Topical Area: Community and Public Health Nutrition
(P04-129-20) Association of the Healthy Eating Index (HEI) Score of Children Enrolled in School Lunch and Breakfast Program and Frequency of Meals at School: NHANES 2015 – 2016
Objectives: Nutritious and well-balanced school meals are critical to curbing the obesity epidemic in school-aged children while also providing adequate nutrition to sustain healthy growth and development. The school lunch program underwent a significant revamp in 2012 to align the menu with the US Dietary Guidelines. The Healthy Eating Index (HEI) is a metric that measures this alignment. The purpose of this study is to calculate usual HEI scores for children and compare HEI scores across frequency of school meals consumed using NHANES 2015-2016.
Methods: Children 18y and younger were included in the analyses and categorized into one of five groups for breakfast and lunch, each. Either consuming no school breakfast/lunch or consuming school breakfast/lunch 1-5 times daily. Usual HEI scores and standard errors were determined using the NCI method. Independent samples t-tests were computed for pairwise comparisons between no school breakfast/lunch consumption and increasing frequency of consumption. All analyses were performed using SAS version 9.4.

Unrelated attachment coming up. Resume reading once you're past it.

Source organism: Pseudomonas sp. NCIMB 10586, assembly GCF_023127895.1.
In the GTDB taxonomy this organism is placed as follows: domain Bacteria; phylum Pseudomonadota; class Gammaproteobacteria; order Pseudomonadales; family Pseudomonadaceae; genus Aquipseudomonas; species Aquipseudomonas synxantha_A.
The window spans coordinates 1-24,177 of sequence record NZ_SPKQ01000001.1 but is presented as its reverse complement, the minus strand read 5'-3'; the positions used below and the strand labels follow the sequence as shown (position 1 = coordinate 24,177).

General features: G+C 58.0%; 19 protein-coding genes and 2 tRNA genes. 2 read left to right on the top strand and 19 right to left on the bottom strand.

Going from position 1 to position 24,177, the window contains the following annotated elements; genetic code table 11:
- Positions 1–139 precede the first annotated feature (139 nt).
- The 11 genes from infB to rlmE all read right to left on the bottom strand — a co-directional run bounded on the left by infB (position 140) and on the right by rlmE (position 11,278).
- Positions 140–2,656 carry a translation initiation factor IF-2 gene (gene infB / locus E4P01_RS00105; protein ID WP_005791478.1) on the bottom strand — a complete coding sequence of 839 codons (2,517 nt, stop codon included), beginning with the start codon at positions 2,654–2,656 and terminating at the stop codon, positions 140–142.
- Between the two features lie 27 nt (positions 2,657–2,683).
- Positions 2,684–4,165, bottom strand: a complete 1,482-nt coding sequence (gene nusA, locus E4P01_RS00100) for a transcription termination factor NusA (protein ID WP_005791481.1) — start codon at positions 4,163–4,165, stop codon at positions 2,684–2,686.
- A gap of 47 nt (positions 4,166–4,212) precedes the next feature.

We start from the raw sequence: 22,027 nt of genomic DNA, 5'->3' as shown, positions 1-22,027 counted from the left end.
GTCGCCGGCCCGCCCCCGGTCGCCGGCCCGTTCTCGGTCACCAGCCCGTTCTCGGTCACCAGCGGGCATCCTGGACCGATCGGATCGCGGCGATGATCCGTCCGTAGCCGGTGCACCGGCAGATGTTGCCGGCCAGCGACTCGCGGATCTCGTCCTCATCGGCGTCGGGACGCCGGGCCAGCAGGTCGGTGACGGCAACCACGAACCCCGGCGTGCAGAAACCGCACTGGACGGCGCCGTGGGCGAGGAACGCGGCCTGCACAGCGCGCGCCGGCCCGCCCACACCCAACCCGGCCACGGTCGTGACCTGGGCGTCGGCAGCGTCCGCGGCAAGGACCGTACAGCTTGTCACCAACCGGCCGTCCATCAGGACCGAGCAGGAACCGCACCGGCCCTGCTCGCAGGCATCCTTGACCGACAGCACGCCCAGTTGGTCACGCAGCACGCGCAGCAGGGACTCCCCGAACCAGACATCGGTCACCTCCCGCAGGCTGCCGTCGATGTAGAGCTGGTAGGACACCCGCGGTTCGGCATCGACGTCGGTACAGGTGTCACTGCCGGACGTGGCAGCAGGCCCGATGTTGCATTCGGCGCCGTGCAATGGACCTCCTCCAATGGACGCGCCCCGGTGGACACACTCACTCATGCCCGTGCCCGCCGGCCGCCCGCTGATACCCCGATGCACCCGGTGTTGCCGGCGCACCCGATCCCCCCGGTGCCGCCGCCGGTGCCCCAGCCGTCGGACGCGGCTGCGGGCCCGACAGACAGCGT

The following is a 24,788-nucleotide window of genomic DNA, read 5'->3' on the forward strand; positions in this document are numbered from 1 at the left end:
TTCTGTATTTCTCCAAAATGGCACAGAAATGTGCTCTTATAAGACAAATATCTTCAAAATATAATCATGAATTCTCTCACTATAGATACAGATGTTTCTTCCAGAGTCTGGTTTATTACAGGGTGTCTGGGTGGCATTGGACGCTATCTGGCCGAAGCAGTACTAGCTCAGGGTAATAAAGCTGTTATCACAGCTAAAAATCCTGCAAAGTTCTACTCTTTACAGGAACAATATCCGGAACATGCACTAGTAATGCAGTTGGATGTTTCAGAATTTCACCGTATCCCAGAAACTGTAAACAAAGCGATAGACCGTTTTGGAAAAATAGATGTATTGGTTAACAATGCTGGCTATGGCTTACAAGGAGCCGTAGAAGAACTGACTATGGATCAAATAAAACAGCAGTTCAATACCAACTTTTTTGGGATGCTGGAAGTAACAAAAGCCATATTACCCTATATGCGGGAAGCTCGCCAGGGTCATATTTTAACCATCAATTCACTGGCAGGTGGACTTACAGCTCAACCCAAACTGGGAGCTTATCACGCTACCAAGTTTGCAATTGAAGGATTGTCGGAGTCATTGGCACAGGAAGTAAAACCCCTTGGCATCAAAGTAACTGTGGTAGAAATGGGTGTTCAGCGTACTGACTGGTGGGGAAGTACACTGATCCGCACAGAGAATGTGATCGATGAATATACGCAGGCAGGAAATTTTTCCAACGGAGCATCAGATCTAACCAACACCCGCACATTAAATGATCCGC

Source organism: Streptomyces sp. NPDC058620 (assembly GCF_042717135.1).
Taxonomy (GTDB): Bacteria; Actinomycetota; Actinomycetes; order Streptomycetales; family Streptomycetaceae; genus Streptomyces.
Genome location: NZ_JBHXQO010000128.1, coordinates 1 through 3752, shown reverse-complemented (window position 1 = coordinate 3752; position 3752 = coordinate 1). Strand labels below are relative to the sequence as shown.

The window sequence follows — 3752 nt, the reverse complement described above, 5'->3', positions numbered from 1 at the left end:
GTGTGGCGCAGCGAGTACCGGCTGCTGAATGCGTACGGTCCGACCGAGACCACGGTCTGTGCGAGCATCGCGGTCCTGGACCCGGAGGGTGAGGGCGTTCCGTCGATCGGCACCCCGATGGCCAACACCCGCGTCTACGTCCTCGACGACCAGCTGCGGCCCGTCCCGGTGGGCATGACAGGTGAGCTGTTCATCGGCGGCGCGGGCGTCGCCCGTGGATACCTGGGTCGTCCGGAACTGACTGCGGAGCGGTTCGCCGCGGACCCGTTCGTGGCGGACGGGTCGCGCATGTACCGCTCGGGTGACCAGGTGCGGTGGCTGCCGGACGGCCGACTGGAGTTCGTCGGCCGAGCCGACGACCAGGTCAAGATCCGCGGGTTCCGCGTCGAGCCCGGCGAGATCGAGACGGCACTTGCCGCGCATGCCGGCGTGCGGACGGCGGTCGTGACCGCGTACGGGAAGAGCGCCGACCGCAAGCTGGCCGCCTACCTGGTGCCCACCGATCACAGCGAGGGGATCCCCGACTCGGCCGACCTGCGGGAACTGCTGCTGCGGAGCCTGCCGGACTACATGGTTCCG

Results: Mean HEI scores for children consuming 0, 1, 2, 3, 4, 5 school breakfasts per week was 44.7 ± 0.8, 44 ± 1.9, 41.4 ± 2.4, 43.9 ± 1.4, 40.8 ± 2.3, 42.7 ± 1.0 and the mean HEI score for children consuming 0, 1, 2, 3, 4, 5 lunches per week was 44.7 ± 0.8, 46.7 ± 0.8, 42.3 ± 2.5, 45.0 ± 0.9, 46.1 ± 0.9, 43.3 ± 0.8, respectively. These results indicate that there are no significant differences across children who consumed these meals at various frequencies with those that do not consume school meals. Although there were no observed differences, overall diet quality was poor for those who do and do not consume school breakfast/lunch.
Conclusions: Although children and adolescents who consumed school breakfast/lunch did not appear to have greater diet quality than those who did not, overall diet quality was poor for all groups. Therefore, additional efforts are needed to improve diet quality in children and adolescents.
Funding Sources: Texas Woman's University
Texas Woman's University Cypress, Texas
Derek C. Miketinas
Assistant Professor Texas Woman's University Houston, Texas